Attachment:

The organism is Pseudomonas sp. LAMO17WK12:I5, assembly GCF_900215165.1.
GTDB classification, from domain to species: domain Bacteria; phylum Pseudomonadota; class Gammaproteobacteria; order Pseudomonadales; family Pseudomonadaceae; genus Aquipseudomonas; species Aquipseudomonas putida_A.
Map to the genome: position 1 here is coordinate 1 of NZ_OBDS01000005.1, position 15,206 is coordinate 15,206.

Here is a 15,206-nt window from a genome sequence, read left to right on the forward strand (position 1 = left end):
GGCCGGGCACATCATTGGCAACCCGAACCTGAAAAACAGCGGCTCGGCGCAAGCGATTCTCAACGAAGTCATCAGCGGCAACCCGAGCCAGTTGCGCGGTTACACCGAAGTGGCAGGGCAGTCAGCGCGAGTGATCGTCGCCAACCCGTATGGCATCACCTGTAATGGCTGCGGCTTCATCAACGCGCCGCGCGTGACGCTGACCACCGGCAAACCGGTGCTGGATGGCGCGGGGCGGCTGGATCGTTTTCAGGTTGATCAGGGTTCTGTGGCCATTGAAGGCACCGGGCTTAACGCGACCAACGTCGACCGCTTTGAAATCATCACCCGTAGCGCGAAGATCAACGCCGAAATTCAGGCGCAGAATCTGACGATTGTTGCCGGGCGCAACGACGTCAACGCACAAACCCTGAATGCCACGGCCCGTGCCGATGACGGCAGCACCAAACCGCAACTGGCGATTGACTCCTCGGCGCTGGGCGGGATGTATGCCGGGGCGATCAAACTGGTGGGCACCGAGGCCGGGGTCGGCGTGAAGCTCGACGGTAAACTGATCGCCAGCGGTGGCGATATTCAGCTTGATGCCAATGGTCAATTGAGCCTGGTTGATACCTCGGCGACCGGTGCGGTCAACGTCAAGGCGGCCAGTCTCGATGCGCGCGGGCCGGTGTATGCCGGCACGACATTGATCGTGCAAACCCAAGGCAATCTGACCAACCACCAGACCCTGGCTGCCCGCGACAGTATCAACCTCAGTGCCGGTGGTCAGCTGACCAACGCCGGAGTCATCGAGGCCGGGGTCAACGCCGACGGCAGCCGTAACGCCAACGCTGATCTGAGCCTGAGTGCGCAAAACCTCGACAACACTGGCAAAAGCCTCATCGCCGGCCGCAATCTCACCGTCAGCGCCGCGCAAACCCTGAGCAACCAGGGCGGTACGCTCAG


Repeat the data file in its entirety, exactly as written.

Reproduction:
The organism is Pseudomonas sp. LAMO17WK12:I5, assembly GCF_900215165.1.
GTDB classification, from domain to species: domain Bacteria; phylum Pseudomonadota; class Gammaproteobacteria; order Pseudomonadales; family Pseudomonadaceae; genus Aquipseudomonas; species Aquipseudomonas putida_A.
Map to the genome: position 1 here is coordinate 1 of NZ_OBDS01000005.1, position 15,206 is coordinate 15,206.

Here is a 15,206-nt window from a genome sequence, read left to right on the forward strand (position 1 = left end):
GGCCGGGCACATCATTGGCAACCCGAACCTGAAAAACAGCGGCTCGGCGCAAGCGATTCTCAACGAAGTCATCAGCGGCAACCCGAGCCAGTTGCGCGGTTACACCGAAGTGGCAGGGCAGTCAGCGCGAGTGATCGTCGCCAACCCGTATGGCATCACCTGTAATGGCTGCGGCTTCATCAACGCGCCGCGCGTGACGCTGACCACCGGCAAACCGGTGCTGGATGGCGCGGGGCGGCTGGATCGTTTTCAGGTTGATCAGGGTTCTGTGGCCATTGAAGGCACCGGGCTTAACGCGACCAACGTCGACCGCTTTGAAATCATCACCCGTAGCGCGAAGATCAACGCCGAAATTCAGGCGCAGAATCTGACGATTGTTGCCGGGCGCAACGACGTCAACGCACAAACCCTGAATGCCACGGCCCGTGCCGATGACGGCAGCACCAAACCGCAACTGGCGATTGACTCCTCGGCGCTGGGCGGGATGTATGCCGGGGCGATCAAACTGGTGGGCACCGAGGCCGGGGTCGGCGTGAAGCTCGACGGTAAACTGATCGCCAGCGGTGGCGATATTCAGCTTGATGCCAATGGTCAATTGAGCCTGGTTGATACCTCGGCGACCGGTGCGGTCAACGTCAAGGCGGCCAGTCTCGATGCGCGCGGGCCGGTGTATGCCGGCACGACATTGATCGTGCAAACCCAAGGCAATCTGACCAACCACCAGACCCTGGCTGCCCGCGACAGTATCAACCTCAGTGCCGGTGGTCAGCTGACCAACGCCGGAGTCATCGAGGCCGGGGTCAACGCCGACGGCAGCCGTAACGCCAACGCTGATCTGAGCCTGAGTGCGCAAAACCTCGACAACACTGGCAAAAGCCTCATCGCCGGCCGCAATCTCACCGTCAGCGCCGCGCAAACCCTGAGCAACCAGGGCGGTACGCTCAG